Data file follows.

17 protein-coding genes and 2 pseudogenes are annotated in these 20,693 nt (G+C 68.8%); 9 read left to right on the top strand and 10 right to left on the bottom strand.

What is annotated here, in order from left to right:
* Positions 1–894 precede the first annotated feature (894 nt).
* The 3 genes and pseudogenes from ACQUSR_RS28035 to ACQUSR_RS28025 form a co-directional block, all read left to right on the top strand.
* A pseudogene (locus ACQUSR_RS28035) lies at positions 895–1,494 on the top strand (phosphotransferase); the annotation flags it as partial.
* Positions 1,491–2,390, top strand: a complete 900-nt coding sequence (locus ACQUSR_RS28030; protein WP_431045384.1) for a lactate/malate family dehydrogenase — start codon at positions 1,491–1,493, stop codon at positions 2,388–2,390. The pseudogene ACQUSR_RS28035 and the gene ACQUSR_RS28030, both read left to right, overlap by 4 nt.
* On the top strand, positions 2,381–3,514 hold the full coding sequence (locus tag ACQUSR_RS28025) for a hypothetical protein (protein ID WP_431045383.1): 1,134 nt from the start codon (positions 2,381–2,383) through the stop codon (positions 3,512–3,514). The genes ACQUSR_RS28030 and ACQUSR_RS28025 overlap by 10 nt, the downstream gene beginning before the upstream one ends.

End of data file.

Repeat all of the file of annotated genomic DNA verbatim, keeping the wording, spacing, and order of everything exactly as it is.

17 protein-coding genes and 2 pseudogenes are annotated in these 20,693 nt (G+C 68.8%); 9 read left to right on the top strand and 10 right to left on the bottom strand.

What is annotated here, in order from left to right:
* Positions 1–894 precede the first annotated feature (894 nt).
* The 3 genes and pseudogenes from ACQUSR_RS28035 to ACQUSR_RS28025 form a co-directional block, all read left to right on the top strand.
* A pseudogene (locus ACQUSR_RS28035) lies at positions 895–1,494 on the top strand (phosphotransferase); the annotation flags it as partial.
* Positions 1,491–2,390, top strand: a complete 900-nt coding sequence (locus ACQUSR_RS28030; protein WP_431045384.1) for a lactate/malate family dehydrogenase — start codon at positions 1,491–1,493, stop codon at positions 2,388–2,390. The pseudogene ACQUSR_RS28035 and the gene ACQUSR_RS28030, both read left to right, overlap by 4 nt.
* On the top strand, positions 2,381–3,514 hold the full coding sequence (locus tag ACQUSR_RS28025) for a hypothetical protein (protein ID WP_431045383.1): 1,134 nt from the start codon (positions 2,381–2,383) through the stop codon (positions 3,512–3,514). The genes ACQUSR_RS28030 and ACQUSR_RS28025 overlap by 10 nt, the downstream gene beginning before the upstream one ends.